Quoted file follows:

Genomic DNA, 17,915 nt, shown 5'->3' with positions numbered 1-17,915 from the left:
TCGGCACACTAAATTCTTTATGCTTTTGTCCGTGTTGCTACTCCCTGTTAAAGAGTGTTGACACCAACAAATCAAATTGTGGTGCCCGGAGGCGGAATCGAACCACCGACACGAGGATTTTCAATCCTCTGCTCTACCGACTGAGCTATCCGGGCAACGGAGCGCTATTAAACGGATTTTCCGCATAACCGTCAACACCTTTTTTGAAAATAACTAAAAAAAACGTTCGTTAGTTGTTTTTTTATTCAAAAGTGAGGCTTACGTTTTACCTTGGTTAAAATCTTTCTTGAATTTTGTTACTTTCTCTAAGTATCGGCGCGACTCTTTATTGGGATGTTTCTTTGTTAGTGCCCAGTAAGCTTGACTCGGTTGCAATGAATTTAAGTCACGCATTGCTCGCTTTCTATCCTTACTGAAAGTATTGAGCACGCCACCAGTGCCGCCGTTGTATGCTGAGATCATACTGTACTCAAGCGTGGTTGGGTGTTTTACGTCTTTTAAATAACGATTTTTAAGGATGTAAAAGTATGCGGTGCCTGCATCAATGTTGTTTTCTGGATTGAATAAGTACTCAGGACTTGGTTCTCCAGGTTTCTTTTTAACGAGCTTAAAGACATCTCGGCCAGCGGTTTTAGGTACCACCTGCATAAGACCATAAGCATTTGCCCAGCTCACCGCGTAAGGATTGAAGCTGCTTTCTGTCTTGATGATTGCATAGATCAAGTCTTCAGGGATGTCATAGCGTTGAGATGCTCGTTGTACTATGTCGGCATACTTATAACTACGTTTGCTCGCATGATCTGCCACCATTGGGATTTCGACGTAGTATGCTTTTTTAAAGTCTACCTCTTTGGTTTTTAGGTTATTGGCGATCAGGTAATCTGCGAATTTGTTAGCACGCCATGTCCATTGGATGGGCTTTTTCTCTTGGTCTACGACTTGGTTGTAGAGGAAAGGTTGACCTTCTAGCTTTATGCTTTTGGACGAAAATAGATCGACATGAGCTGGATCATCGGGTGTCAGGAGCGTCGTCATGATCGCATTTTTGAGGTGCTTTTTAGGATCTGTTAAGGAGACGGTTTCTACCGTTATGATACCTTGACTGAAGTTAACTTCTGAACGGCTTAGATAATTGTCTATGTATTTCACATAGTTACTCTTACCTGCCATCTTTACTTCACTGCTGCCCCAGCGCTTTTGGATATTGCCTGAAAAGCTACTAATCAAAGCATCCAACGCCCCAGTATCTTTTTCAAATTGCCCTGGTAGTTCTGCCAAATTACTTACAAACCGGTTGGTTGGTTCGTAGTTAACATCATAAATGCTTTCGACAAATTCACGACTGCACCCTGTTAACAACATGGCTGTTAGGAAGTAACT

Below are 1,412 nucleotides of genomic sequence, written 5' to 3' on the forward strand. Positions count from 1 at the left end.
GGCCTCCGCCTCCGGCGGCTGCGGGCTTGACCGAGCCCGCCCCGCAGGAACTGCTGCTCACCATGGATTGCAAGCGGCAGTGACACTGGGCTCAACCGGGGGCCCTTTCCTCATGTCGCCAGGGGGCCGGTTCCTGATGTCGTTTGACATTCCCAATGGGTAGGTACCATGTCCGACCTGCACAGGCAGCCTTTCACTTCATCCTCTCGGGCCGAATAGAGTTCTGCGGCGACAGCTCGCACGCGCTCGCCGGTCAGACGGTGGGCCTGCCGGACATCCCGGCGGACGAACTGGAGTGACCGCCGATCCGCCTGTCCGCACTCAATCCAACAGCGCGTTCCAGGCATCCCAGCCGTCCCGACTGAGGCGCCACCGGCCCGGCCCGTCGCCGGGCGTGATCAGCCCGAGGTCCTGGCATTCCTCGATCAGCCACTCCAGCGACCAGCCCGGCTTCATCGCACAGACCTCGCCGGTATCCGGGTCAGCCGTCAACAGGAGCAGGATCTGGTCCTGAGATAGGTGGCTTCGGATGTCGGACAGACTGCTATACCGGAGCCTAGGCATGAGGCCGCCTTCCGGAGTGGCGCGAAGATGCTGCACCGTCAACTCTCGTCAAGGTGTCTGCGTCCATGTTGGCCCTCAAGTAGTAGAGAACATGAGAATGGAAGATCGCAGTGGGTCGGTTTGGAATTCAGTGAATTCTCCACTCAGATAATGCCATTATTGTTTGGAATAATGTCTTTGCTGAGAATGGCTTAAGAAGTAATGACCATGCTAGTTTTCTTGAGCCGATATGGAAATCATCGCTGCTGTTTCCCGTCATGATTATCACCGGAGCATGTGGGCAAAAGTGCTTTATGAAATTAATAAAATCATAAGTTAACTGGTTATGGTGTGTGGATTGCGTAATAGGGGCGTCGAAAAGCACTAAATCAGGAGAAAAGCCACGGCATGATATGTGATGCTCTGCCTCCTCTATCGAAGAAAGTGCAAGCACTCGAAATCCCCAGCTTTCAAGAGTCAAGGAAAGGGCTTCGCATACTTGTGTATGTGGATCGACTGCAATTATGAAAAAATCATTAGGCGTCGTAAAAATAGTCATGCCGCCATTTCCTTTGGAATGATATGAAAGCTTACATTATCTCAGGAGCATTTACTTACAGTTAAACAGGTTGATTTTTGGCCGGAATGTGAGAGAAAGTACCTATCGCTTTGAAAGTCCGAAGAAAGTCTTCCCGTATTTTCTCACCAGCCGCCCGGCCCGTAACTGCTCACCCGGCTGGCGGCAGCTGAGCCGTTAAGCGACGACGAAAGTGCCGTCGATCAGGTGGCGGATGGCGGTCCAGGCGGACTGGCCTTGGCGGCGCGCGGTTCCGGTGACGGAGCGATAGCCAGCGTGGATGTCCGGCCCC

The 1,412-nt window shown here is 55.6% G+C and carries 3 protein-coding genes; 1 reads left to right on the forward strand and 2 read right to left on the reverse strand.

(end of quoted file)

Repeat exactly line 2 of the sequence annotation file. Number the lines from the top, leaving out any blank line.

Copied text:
TCGGCACACTAAATTCTTTATGCTTTTGTCCGTGTTGCTACTCCCTGTTAAAGAGTGTTGACACCAACAAATCAAATTGTGGTGCCCGGAGGCGGAATCGAACCACCGACACGAGGATTTTCAATCCTCTGCTCTACCGACTGAGCTATCCGGGCAACGGAGCGCTATTAAACGGATTTTCCGCATAACCGTCAACACCTTTTTTGAAAATAACTAAAAAAAACGTTCGTTAGTTGTTTTTTTATTCAAAAGTGAGGCTTACGTTTTACCTTGGTTAAAATCTTTCTTGAATTTTGTTACTTTCTCTAAGTATCGGCGCGACTCTTTATTGGGATGTTTCTTTGTTAGTGCCCAGTAAGCTTGACTCGGTTGCAATGAATTTAAGTCACGCATTGCTCGCTTTCTATCCTTACTGAAAGTATTGAGCACGCCACCAGTGCCGCCGTTGTATGCTGAGATCATACTGTACTCAAGCGTGGTTGGGTGTTTTACGTCTTTTAAATAACGATTTTTAAGGATGTAAAAGTATGCGGTGCCTGCATCAATGTTGTTTTCTGGATTGAATAAGTACTCAGGACTTGGTTCTCCAGGTTTCTTTTTAACGAGCTTAAAGACATCTCGGCCAGCGGTTTTAGGTACCACCTGCATAAGACCATAAGCATTTGCCCAGCTCACCGCGTAAGGATTGAAGCTGCTTTCTGTCTTGATGATTGCATAGATCAAGTCTTCAGGGATGTCATAGCGTTGAGATGCTCGTTGTACTATGTCGGCATACTTATAACTACGTTTGCTCGCATGATCTGCCACCATTGGGATTTCGACGTAGTATGCTTTTTTAAAGTCTACCTCTTTGGTTTTTAGGTTATTGGCGATCAGGTAATCTGCGAATTTGTTAGCACGCCATGTCCATTGGATGGGCTTTTTCTCTTGGTCTACGACTTGGTTGTAGAGGAAAGGTTGACCTTCTAGCTTTATGCTTTTGGACGAAAATAGATCGACATGAGCTGGATCATCGGGTGTCAGGAGCGTCGTCATGATCGCATTTTTGAGGTGCTTTTTAGGATCTGTTAAGGAGACGGTTTCTACCGTTATGATACCTTGACTGAAGTTAACTTCTGAACGGCTTAGATAATTGTCTATGTATTTCACATAGTTACTCTTACCTGCCATCTTTACTTCACTGCTGCCCCAGCGCTTTTGGATATTGCCTGAAAAGCTACTAATCAAAGCATCCAACGCCCCAGTATCTTTTTCAAATTGCCCTGGTAGTTCTGCCAAATTACTTACAAACCGGTTGGTTGGTTCGTAGTTAACATCATAAATGCTTTCGACAAATTCACGACTGCACCCTGTTAACAACATGGCTGTTAGGAAGTAACT